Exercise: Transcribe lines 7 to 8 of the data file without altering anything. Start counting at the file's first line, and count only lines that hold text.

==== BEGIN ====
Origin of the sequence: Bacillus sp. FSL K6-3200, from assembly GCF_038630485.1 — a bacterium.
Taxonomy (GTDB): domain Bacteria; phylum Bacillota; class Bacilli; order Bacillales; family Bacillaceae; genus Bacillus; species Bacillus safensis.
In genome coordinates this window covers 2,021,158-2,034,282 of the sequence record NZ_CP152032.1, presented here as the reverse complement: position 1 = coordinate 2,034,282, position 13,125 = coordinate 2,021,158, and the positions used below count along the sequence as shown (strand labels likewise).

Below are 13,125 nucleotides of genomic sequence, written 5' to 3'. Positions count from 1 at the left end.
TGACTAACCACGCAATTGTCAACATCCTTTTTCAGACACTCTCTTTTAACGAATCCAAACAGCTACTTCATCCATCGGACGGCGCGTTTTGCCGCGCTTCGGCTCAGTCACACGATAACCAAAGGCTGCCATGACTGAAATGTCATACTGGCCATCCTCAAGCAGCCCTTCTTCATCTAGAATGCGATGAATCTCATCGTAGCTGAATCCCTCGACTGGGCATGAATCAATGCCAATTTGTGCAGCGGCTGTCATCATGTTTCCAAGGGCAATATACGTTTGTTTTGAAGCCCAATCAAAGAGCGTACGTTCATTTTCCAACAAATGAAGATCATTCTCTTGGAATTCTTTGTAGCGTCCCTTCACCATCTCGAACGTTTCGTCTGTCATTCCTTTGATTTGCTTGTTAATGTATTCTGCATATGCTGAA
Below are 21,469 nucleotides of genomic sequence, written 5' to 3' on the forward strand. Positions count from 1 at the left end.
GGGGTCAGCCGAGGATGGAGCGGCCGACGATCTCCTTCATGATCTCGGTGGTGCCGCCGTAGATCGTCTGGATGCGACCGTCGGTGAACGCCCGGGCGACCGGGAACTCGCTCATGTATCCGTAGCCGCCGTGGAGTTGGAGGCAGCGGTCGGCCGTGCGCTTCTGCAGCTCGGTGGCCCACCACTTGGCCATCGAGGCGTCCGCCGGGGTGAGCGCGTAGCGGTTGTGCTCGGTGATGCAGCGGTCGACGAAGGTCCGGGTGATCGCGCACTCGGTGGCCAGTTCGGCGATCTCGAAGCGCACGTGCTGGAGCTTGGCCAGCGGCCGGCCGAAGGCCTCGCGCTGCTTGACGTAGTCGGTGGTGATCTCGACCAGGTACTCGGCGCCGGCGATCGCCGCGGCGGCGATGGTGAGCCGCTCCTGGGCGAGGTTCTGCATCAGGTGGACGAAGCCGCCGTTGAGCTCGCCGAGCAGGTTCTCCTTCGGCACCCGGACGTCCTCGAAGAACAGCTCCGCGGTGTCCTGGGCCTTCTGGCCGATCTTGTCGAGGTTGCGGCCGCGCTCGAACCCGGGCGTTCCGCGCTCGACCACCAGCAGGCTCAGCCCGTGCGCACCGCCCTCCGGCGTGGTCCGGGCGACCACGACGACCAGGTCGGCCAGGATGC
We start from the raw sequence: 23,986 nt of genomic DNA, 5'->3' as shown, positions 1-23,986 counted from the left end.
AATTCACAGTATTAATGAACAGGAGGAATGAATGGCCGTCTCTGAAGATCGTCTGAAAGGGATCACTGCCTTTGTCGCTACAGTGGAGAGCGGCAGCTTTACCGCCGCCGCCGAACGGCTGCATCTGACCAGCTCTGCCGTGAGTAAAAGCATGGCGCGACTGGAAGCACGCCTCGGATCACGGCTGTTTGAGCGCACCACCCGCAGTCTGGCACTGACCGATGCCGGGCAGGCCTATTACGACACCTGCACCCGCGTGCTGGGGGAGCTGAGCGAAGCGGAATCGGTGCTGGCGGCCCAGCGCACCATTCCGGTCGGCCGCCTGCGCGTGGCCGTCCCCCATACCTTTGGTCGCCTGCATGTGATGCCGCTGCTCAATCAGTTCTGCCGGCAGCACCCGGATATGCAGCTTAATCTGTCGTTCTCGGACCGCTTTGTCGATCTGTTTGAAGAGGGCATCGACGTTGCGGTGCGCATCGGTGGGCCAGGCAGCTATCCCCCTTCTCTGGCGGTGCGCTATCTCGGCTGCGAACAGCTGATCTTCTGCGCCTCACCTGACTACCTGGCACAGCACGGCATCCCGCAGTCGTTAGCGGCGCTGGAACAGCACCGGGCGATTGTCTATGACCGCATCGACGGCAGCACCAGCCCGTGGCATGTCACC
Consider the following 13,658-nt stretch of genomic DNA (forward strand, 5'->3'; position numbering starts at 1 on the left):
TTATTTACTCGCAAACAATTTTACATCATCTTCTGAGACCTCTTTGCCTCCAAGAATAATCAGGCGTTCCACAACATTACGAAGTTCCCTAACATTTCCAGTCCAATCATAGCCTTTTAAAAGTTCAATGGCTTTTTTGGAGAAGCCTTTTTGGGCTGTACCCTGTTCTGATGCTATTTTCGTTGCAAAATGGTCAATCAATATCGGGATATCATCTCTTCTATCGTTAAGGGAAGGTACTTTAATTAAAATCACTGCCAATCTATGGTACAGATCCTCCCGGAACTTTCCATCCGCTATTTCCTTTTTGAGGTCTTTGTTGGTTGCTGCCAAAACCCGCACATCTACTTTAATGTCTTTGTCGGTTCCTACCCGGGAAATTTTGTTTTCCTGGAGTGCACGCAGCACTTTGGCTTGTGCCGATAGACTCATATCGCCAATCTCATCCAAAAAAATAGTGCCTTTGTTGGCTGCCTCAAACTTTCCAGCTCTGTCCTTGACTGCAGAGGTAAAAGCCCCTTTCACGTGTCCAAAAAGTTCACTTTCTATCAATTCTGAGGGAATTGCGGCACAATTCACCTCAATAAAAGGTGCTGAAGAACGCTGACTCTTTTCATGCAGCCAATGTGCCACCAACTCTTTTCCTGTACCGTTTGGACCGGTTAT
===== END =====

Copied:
GGGGTCAGCCGAGGATGGAGCGGCCGACGATCTCCTTCATGATCTCGGTGGTGCCGCCGTAGATCGTCTGGATGCGACCGTCGGTGAACGCCCGGGCGACCGGGAACTCGCTCATGTATCCGTAGCCGCCGTGGAGTTGGAGGCAGCGGTCGGCCGTGCGCTTCTGCAGCTCGGTGGCCCACCACTTGGCCATCGAGGCGTCCGCCGGGGTGAGCGCGTAGCGGTTGTGCTCGGTGATGCAGCGGTCGACGAAGGTCCGGGTGATCGCGCACTCGGTGGCCAGTTCGGCGATCTCGAAGCGCACGTGCTGGAGCTTGGCCAGCGGCCGGCCGAAGGCCTCGCGCTGCTTGACGTAGTCGGTGGTGATCTCGACCAGGTACTCGGCGCCGGCGATCGCCGCGGCGGCGATGGTGAGCCGCTCCTGGGCGAGGTTCTGCATCAGGTGGACGAAGCCGCCGTTGAGCTCGCCGAGCAGGTTCTCCTTCGGCACCCGGACGTCCTCGAAGAACAGCTCCGCGGTGTCCTGGGCCTTCTGGCCGATCTTGTCGAGGTTGCGGCCGCGCTCGAACCCGGGCGTTCCGCGCTCGACCACCAGCAGGCTCAGCCCGTGCGCACCGCCCTCCGGCGTGGTCCGGGCGACCACGACGACCAGGTCGGCCAGGATGC
We start from the raw sequence: 23,986 nt of genomic DNA, 5'->3' as shown, positions 1-23,986 counted from the left end.